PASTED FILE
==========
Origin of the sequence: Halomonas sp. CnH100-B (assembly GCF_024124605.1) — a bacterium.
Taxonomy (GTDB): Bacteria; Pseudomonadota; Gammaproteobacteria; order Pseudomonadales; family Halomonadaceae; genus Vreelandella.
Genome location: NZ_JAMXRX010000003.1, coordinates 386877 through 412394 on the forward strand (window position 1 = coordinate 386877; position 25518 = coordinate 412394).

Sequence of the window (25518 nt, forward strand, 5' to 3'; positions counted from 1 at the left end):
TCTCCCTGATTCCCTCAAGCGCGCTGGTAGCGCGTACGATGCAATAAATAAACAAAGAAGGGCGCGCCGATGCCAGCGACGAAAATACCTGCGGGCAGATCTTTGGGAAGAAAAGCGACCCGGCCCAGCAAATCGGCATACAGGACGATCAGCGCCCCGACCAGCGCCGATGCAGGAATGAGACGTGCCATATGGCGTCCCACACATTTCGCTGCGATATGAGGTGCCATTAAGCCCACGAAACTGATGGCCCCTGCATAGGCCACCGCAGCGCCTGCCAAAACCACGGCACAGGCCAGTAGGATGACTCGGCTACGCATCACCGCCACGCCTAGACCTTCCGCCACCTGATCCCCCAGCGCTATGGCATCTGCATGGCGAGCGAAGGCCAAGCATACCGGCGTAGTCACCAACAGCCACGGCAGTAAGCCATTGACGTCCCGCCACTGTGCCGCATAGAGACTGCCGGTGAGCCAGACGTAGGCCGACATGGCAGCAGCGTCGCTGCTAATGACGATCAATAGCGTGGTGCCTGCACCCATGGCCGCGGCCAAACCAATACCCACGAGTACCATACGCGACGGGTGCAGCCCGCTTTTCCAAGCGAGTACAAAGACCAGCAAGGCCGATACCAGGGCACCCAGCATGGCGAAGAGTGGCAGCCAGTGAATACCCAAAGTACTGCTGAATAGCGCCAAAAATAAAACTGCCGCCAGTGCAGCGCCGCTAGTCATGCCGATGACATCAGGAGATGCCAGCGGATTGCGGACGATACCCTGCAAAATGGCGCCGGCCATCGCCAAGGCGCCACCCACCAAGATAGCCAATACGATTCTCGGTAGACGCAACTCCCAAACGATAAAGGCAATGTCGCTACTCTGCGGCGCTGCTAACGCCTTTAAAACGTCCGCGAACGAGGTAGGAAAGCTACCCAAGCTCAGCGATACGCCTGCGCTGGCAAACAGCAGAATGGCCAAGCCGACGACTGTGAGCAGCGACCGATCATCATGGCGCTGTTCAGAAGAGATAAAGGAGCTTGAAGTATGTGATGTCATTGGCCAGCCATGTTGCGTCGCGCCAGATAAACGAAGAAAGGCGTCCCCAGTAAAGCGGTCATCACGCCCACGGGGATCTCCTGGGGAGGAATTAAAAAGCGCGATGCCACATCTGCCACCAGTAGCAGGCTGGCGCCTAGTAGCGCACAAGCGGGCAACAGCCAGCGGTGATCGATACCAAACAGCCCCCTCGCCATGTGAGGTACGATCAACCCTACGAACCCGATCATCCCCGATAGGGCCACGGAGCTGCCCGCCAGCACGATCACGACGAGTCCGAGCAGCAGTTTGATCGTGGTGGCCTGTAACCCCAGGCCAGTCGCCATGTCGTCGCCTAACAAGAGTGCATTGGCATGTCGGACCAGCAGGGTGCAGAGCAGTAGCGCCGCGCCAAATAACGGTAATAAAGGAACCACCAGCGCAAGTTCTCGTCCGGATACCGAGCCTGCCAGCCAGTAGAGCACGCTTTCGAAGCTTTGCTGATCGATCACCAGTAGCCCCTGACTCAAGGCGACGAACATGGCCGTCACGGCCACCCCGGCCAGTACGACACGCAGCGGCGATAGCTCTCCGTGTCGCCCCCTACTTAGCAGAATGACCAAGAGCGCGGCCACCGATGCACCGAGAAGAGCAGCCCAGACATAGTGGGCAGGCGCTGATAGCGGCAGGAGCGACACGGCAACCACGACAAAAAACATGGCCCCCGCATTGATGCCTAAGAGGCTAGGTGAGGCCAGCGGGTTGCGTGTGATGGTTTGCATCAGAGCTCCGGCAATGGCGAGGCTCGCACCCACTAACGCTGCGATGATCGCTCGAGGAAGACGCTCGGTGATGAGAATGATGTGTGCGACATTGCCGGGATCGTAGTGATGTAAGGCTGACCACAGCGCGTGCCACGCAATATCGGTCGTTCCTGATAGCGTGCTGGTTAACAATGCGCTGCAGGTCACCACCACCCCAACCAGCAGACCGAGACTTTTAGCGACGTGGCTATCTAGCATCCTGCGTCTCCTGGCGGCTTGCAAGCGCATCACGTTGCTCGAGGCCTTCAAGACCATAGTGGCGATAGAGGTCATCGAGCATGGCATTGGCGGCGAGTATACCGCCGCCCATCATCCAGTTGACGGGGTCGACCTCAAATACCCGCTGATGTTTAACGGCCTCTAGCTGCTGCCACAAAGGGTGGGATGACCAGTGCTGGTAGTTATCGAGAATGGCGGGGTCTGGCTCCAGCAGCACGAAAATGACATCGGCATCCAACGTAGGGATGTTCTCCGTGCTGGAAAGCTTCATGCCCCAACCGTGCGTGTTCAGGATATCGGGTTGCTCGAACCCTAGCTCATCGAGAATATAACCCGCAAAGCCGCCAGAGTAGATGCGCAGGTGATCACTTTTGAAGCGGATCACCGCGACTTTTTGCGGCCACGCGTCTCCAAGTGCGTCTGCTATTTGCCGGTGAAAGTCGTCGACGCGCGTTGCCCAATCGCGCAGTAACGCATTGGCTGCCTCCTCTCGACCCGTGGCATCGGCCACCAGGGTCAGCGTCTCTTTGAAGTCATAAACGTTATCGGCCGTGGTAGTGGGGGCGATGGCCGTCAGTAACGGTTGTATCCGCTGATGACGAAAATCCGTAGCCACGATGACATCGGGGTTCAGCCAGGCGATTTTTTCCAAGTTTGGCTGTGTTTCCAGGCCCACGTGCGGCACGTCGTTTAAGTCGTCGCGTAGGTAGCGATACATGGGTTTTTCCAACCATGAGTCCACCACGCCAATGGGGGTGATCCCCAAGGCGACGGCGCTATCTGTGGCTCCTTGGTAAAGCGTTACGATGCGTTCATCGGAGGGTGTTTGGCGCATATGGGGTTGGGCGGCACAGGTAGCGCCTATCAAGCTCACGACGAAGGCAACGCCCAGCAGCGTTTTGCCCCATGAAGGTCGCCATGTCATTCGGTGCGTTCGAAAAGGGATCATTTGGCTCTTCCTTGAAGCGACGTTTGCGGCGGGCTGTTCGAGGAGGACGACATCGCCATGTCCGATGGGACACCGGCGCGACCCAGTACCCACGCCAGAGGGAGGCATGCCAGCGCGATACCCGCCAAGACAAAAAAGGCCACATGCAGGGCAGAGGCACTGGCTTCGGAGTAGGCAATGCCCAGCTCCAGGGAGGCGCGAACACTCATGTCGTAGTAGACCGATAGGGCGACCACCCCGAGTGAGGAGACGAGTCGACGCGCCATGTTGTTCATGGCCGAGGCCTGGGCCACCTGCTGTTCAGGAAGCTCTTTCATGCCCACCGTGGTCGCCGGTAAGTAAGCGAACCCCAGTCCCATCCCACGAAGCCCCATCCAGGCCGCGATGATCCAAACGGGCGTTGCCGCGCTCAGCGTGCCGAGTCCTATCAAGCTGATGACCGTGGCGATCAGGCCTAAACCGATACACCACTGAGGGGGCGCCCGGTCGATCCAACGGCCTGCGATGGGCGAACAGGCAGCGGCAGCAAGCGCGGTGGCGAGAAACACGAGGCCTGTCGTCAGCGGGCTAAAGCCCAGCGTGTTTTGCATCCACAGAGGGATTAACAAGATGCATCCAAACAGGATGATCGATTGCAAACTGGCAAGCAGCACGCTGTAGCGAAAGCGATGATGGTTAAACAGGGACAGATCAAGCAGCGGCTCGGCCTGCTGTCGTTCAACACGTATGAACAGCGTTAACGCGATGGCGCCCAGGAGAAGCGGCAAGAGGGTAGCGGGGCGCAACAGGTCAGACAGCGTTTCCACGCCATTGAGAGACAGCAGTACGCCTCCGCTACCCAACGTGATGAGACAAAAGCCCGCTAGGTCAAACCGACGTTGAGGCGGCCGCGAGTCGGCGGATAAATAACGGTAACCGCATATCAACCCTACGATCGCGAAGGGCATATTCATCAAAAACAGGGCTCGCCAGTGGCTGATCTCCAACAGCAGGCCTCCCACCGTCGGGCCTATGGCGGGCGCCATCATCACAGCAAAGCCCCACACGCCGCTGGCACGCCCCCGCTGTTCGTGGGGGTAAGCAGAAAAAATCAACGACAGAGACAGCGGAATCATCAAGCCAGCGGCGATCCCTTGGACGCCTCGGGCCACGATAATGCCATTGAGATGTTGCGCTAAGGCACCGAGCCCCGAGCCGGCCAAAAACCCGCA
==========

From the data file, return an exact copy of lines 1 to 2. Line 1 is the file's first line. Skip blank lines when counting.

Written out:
Origin of the sequence: Halomonas sp. CnH100-B (assembly GCF_024124605.1) — a bacterium.
Taxonomy (GTDB): Bacteria; Pseudomonadota; Gammaproteobacteria; order Pseudomonadales; family Halomonadaceae; genus Vreelandella.